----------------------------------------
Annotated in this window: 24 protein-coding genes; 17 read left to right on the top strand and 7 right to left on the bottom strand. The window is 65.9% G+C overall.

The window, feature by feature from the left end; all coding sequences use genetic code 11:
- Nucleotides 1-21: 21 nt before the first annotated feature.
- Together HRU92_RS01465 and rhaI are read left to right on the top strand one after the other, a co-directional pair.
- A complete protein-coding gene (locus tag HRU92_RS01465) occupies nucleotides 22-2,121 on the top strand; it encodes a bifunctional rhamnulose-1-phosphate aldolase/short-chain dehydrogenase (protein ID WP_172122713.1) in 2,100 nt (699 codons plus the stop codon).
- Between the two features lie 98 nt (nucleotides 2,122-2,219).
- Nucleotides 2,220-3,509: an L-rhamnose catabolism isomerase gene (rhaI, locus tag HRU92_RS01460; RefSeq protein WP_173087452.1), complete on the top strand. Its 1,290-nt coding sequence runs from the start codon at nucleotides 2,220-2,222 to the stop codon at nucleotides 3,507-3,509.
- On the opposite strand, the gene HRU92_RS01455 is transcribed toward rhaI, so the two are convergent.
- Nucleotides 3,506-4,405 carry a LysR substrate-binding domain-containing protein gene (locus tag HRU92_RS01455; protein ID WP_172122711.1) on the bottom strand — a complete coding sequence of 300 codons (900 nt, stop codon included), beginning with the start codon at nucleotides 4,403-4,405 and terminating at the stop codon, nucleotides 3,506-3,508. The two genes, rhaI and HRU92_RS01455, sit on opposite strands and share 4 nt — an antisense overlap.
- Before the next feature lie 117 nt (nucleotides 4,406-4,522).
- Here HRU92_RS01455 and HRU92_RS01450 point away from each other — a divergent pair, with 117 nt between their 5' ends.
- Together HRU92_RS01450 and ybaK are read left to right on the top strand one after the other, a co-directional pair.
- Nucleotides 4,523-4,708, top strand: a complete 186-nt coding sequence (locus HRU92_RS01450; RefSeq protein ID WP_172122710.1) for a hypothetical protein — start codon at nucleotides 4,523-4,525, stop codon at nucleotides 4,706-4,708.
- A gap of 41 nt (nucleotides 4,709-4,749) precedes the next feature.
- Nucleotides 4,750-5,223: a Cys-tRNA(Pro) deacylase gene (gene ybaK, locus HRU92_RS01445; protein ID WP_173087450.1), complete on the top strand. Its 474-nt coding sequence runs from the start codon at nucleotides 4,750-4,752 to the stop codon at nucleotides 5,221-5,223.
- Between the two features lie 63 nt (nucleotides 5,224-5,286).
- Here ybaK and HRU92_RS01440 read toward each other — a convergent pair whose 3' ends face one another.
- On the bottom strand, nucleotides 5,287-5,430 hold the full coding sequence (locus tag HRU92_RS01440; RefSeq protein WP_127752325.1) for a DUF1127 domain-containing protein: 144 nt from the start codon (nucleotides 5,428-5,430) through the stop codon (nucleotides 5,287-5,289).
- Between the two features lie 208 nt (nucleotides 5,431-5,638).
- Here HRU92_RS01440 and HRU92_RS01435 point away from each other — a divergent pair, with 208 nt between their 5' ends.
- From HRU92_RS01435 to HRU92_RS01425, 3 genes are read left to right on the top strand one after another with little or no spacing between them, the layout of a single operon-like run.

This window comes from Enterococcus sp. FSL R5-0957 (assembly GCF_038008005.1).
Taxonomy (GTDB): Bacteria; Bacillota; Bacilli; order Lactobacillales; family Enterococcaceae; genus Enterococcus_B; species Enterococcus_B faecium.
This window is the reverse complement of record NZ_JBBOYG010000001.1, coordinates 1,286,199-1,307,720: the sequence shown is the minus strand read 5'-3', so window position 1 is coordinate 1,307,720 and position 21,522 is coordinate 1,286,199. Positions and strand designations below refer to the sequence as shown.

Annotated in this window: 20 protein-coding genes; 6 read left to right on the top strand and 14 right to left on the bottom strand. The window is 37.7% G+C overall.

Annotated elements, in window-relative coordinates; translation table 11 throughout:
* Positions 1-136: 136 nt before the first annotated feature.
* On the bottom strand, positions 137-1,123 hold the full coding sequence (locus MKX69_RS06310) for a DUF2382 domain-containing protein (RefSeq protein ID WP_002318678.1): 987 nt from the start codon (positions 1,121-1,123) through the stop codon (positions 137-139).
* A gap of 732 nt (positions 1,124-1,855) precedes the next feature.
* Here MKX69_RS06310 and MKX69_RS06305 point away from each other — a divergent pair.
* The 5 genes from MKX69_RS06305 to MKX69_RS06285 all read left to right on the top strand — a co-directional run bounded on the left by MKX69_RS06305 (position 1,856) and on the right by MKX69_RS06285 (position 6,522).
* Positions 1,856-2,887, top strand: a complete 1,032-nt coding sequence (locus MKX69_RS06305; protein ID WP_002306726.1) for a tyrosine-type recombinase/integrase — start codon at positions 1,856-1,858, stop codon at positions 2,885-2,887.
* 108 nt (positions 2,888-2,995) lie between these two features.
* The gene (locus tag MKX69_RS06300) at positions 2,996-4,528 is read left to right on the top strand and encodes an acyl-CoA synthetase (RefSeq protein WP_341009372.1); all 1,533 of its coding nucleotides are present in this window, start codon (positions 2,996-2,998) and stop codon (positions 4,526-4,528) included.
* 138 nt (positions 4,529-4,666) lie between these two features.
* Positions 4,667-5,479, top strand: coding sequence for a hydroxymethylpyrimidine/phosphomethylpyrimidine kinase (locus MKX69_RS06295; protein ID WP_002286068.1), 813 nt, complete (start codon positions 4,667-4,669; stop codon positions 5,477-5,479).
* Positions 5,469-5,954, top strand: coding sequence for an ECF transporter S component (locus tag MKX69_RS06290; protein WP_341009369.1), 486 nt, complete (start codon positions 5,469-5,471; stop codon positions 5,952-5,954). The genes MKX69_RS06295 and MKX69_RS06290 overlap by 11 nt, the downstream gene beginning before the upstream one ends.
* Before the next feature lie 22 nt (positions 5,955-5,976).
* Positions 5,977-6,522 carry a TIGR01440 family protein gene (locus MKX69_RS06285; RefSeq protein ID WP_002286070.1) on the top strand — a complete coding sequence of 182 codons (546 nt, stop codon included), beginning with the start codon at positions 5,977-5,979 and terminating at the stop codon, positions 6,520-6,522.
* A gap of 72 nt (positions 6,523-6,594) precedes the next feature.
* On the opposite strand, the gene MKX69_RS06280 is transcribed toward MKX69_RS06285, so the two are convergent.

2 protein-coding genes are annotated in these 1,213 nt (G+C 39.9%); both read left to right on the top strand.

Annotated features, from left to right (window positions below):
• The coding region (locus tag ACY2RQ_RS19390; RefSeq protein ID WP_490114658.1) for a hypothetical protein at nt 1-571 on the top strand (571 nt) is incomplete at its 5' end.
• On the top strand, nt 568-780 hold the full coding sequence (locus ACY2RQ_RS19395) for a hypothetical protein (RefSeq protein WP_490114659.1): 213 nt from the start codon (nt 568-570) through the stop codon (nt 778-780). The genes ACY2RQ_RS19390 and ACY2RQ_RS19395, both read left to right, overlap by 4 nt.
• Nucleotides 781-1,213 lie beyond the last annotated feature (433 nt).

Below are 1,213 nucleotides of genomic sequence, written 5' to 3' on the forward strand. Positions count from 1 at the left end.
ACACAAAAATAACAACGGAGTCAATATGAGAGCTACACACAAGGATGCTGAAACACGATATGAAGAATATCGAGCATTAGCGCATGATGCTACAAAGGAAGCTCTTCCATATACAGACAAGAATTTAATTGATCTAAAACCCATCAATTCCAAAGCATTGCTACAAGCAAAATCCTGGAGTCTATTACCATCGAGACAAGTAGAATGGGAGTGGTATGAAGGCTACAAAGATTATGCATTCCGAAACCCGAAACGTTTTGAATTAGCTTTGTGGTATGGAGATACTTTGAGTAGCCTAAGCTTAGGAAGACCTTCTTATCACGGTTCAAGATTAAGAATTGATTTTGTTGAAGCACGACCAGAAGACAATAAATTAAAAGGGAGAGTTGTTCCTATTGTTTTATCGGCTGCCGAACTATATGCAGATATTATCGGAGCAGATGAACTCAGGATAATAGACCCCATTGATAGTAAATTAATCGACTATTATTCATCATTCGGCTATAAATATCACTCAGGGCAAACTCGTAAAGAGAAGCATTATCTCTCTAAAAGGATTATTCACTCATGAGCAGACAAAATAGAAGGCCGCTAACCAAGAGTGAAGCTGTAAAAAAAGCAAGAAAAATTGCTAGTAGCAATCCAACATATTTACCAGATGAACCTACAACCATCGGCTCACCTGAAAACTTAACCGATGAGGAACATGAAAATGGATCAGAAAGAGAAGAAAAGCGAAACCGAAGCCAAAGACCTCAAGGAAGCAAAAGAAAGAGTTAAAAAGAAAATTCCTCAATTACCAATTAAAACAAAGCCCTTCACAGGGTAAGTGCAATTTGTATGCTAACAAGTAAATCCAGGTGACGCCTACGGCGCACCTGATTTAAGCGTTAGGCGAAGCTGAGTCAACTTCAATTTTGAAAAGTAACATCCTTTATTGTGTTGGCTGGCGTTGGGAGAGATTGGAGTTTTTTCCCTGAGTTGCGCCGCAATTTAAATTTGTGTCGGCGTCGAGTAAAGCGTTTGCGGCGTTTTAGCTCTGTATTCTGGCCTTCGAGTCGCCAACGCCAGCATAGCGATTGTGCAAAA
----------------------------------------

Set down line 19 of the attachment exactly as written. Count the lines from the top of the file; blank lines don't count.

- Between the two features lie 208 nt (nucleotides 5,431-5,638).